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When More Innovation Isn’t Your Best Option



The more innovation, the better. That seems to be the going mantra. After all, who wouldn’t want to come up with something new? You can gain additional share of existing markets, or even create new ones.

But there comes a tipping point. One where more innovation doesn’t help a business. It hurts it. When improperly paced (i.e., pacing too many projects too quickly), the business’ ability to execute with excellence can quickly diminish. And too often, pacing isn’t given the proper consideration as part of the upfront innovation strategy—setting good ideas up to fail due to poor execution.

Don’t be one of those cases.

Yes, you should always be working quickly towards your next “big thing.” But you don’t necessarily want to move quickly to add more projects to the list if you already have a number of projects in queue.

Here are five cases when more innovation might do more harm than good.

1) Internal Resources Can’t Keep Up

Consider how taxed the different organizational functions are. Look at the complete picture of market research, technical development, regulatory, legal, customer service and marketing.

Do you have enough internal capacity (people) to pull off every project with excellence?

2) Can’t Support the Launch in Market

This one comes down to money. Organizations have a finite level of resources devoted to marketing each year. It’s reality. And while increasing budgets for new launches is ideal, there are practical limits to what organizations either can or are willing to do.

New product/service launches typically require minimum levels of support to be successful. Not just in year 1, but also years 2, 3 and possibly beyond. What does that level of support look like for your organization and how many can you support on an annual basis?

If a great product or service launches and you can’t let anyone know about it, it may die without ever having a real shot at success.

3) Sales Team Pitching Too Many New Offerings

Similar to internal capacity, pay particular attention to the number of things on the plate of your sales organization. Internal divisions or brands may be heatedly competing with each other for the attention of sales.

If the sales team is spread too thin, you’ll have trouble getting products to market. This is particularly true in industries like consumer goods where, if you can’t get retail distribution, your product has little chance of surviving.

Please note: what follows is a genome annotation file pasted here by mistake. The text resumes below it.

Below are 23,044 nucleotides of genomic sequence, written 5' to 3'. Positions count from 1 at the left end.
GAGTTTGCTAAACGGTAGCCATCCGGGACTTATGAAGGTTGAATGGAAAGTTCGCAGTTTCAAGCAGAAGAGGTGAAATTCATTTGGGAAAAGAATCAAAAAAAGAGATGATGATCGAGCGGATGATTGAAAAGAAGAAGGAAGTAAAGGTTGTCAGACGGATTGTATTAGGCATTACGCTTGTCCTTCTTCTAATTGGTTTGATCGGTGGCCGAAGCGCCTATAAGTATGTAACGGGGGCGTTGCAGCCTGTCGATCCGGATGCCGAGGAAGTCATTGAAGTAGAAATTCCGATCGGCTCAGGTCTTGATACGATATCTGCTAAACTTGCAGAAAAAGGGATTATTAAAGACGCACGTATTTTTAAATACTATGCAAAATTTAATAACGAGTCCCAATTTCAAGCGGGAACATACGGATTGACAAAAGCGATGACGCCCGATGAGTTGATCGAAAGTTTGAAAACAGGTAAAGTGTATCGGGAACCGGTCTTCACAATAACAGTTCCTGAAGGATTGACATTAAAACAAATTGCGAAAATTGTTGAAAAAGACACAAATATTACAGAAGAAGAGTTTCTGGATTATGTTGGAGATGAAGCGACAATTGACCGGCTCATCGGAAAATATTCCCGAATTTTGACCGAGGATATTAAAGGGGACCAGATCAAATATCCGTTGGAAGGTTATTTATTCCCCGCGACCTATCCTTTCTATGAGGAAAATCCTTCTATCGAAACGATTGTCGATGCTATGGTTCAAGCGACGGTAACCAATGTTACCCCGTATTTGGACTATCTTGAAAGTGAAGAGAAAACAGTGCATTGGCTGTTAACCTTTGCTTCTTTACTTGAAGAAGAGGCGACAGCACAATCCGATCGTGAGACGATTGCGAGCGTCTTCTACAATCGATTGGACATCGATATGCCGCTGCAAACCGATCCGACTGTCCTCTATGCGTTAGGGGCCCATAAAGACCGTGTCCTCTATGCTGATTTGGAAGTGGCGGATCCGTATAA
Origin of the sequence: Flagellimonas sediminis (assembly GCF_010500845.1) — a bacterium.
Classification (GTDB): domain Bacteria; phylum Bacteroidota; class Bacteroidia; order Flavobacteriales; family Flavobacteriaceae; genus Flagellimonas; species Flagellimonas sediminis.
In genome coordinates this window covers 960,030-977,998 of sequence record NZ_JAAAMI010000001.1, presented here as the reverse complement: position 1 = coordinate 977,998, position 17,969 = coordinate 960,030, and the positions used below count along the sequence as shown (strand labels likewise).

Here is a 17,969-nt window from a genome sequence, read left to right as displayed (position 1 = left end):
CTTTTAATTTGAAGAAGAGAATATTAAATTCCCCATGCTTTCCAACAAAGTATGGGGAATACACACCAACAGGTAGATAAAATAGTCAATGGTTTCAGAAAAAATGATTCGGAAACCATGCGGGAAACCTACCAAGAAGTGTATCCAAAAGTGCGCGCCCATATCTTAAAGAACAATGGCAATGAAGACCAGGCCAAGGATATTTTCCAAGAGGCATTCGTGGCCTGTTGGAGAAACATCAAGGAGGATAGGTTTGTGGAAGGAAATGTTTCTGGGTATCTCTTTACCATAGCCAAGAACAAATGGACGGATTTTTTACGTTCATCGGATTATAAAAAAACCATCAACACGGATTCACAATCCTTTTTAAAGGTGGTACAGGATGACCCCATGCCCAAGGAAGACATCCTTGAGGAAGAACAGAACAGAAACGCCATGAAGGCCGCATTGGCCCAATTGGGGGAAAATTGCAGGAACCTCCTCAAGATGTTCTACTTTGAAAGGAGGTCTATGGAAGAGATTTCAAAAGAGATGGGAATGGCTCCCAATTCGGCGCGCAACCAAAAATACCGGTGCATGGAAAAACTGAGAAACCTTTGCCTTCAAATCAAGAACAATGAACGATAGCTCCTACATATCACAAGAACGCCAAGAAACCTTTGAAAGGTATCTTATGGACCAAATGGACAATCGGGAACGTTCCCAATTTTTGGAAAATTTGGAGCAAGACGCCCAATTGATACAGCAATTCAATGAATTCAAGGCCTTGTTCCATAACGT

4) Too Much New News for Customers/Retailers to Take

Retail customers will almost always tell you they want innovation. But when it comes time to modify their planograms, they tend to be risk-averse. While they may a few changes that seem to have the best chance of success, there are limits to what they are willing to do.

A retailer adding or swapping one (maybe two) items in their set each year is a realistic scenario. Expecting them to make numerous or frequent changes… unrealistic.

5) Too Much Behavior Change for End Users to Accept

Some innovations aim to align products and services with current consumer behavior. Others aim to promote a behavior change among end users. Neither objective is wrong. But people tend to be creatures of habit. It’s often unrealistic to expect major shifts in behavior over short periods of time.

How can you pace your innovation so that end users can gradually adapt their behavior over time? Does it make more sense to break the innovation pathway down into smaller parts over time?

The Benefits of Pacing Out Innovation Launches

In short, pacing out innovation allows the business to execute better, create higher quality products and experiences, reduce technical/engineering issues, and provide marketing and sales support that increases success rates.

What could you do if you slowed down an overloaded pipeline and then redirected some of those resources to current business? Your next best $1 spent might actually be using current offerings to increase penetration or pursue new target audiences. Perhaps you have distribution gaps on your launches from last year. Can you work with sales to get better traction there?

Don’t get me wrong. Yes, you want to move swiftly to capitalize on innovation opportunities before competitors do. You simply want to do it in a way that balances your opportunities and allows you to follow through with excellence.


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